Andrea Mead Lawrence (1932 - 2009)
The first and only American alpine skier to have won two gold medals in any Winter Olympics, Oslo, Norway, 1952.
"You can only be a world class athlete so many years, it is what you do with the rest of your life that counts."
Andrea Mead Lawrence began skiing at age three at Pico Peak, the area founded by her parents Bradford and Janet in 1937. At ten, she started racing. At fifteen, she went to her first Olympics in St. Moritz, 1948, as the youngest member of the team. In 1952, at the Oslo, Norway, Games, she won the gold medal in the Giant Slalom by 2.2 seconds. Three days later, she won her second gold medal in the Slalom event. After falling in her first run, she came from fourth place to win gold by .8 seconds. She continued to train for the 1956 Olympics in Cortina, Italy, after marrying David Lawrence in 1951 and beginning a family.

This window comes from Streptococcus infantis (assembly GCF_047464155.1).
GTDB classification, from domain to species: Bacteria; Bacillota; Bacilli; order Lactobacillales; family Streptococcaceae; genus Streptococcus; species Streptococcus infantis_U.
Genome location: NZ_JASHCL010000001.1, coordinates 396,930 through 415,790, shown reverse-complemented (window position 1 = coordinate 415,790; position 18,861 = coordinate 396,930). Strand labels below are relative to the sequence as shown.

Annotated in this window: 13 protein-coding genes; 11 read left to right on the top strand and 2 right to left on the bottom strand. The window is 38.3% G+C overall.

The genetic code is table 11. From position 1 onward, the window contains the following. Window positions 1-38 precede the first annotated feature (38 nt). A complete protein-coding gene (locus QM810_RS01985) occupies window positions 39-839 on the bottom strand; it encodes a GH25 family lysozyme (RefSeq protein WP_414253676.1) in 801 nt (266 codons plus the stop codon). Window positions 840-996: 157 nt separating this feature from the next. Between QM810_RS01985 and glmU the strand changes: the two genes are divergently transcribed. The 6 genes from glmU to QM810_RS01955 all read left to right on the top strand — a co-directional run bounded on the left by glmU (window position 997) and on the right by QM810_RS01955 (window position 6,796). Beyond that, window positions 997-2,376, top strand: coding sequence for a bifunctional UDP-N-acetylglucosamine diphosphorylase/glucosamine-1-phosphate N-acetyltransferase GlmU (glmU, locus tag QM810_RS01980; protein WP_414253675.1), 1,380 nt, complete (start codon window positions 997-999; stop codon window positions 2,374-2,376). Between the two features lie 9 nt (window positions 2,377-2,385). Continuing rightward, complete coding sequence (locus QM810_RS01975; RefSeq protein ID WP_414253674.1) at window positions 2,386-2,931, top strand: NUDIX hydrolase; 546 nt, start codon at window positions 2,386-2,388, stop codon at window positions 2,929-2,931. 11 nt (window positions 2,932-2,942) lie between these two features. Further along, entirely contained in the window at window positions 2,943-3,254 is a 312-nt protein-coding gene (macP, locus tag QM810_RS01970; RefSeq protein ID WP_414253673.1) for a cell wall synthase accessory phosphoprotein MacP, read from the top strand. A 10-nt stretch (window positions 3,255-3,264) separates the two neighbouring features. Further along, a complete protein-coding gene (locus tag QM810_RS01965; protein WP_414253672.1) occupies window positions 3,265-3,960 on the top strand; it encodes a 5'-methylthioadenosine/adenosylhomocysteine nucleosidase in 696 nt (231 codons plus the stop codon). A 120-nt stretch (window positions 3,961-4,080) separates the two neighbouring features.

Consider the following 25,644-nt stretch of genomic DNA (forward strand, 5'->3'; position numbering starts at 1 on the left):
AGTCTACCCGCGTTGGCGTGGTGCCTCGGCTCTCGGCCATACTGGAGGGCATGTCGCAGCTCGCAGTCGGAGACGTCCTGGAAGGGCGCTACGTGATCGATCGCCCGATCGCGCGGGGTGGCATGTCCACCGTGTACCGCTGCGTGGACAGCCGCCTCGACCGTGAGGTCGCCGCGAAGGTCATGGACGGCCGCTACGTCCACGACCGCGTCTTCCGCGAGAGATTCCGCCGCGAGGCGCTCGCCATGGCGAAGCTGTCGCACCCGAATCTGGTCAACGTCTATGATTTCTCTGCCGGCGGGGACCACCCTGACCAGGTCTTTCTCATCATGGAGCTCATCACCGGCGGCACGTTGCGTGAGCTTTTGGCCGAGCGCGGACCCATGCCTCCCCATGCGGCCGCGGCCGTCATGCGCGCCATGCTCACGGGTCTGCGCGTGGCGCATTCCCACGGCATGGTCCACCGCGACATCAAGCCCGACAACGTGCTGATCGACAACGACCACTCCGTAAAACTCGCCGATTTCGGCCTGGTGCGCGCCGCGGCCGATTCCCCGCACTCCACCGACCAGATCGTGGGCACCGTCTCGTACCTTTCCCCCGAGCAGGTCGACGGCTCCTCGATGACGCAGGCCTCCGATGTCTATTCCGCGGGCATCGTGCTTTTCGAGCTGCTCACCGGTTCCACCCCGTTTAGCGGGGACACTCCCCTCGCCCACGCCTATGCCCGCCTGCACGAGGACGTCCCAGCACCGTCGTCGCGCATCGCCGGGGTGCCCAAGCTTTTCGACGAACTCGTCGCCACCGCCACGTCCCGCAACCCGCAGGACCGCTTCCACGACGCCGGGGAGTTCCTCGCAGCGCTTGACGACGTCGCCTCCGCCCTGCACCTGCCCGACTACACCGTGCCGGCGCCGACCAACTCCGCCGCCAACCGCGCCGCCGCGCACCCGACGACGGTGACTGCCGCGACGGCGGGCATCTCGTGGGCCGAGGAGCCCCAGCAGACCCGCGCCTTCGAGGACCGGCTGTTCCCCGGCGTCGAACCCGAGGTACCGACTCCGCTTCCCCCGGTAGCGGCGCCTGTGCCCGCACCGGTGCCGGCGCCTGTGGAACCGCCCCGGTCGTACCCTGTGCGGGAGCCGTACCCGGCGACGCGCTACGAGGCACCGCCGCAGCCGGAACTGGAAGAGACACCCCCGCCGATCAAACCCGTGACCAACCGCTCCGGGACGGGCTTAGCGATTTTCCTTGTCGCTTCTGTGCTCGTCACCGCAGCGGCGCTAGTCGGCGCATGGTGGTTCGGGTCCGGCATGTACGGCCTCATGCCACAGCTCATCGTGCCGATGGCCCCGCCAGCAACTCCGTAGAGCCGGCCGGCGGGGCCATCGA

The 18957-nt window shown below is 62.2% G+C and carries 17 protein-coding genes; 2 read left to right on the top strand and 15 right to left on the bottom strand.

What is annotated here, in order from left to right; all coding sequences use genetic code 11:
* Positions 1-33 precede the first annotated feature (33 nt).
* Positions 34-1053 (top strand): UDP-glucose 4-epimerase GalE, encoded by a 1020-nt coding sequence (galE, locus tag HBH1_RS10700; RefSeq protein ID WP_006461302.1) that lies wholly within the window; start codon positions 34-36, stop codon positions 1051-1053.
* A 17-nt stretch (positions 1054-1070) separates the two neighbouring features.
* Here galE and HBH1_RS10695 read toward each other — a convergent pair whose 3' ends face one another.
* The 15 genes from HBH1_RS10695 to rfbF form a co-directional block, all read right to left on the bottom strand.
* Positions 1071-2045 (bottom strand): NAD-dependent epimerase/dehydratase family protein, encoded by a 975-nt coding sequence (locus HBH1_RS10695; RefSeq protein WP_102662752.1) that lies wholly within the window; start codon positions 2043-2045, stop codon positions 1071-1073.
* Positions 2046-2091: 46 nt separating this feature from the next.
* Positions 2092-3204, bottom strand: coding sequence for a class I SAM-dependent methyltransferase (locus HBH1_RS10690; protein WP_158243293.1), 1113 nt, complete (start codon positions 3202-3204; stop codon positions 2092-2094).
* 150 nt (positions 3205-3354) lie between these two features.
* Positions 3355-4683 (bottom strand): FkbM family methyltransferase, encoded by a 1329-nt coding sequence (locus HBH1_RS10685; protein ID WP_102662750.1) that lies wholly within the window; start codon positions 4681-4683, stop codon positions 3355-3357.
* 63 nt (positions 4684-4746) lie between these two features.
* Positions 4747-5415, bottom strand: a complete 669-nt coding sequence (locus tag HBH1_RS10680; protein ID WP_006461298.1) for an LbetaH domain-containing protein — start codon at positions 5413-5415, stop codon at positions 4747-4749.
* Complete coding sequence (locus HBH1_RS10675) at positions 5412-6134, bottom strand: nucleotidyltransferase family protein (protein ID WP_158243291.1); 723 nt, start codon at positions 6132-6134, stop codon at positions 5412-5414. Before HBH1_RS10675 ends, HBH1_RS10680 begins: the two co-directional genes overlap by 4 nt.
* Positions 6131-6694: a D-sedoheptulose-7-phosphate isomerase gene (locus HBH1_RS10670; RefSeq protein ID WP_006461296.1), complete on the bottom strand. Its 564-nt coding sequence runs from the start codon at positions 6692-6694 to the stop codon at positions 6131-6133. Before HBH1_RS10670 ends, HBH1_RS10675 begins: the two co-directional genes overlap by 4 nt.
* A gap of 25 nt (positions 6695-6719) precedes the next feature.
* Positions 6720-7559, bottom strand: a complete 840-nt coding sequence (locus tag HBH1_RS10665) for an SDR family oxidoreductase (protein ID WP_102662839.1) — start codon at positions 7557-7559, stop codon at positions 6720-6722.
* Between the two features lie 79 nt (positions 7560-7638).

Andrea applied the same determination born from competitive skiing to environmental causes in Mono County, California, and the Sierra Nevadas. She has been a leader in protecting open spaces, wildlife habitat, recreation areas, water resources, and air quality. She said, "A lot...has to do with the values that come out of being a Vermonter - a sense of community, a caring about where I live...I think people have a right to comment about the direction and quality of their community..."
In addition to countless other honors, in 2002, Andrea Mead Lawrence was named the "Greatest Winter Olympian of All Time". Her remarkable athletic feats shaped the future of women's skiing. She continues as a champion in her dedication to wilderness causes. She said about her 1952 victories: "My purpose was to do the best job I could. I set a standard for myself that every single time I left the starting gate I would put 150 percent of my effort into it. I extend myself to the maximum all the time." Both her philosophies and successes make her the ideal first inductee into the Vermont Ski Museum Hall of Fame.